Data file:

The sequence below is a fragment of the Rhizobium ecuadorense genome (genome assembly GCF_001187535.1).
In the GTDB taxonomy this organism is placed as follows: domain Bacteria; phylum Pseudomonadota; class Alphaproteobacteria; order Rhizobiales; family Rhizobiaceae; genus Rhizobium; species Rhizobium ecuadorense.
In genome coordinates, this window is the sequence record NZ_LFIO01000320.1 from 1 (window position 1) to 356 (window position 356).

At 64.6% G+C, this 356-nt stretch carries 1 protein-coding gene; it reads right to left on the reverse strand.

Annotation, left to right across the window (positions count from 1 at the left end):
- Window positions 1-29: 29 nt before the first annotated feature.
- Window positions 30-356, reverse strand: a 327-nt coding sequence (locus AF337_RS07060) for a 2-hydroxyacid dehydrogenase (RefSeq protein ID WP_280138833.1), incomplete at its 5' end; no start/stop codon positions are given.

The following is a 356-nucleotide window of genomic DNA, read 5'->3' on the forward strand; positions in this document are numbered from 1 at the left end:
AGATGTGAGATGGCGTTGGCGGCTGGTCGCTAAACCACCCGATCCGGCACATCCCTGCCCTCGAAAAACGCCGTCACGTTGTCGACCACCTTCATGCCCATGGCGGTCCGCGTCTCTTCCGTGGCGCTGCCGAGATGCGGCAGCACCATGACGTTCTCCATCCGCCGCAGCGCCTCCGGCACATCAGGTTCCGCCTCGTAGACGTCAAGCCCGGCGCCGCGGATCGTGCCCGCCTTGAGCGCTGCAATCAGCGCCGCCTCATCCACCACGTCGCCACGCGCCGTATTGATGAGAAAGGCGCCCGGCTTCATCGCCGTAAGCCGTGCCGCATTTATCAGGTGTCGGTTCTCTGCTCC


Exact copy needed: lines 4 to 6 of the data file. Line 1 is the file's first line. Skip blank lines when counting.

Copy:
At 64.6% G+C, this 356-nt stretch carries 1 protein-coding gene; it reads right to left on the reverse strand.

Annotation, left to right across the window (positions count from 1 at the left end):
- Window positions 1-29: 29 nt before the first annotated feature.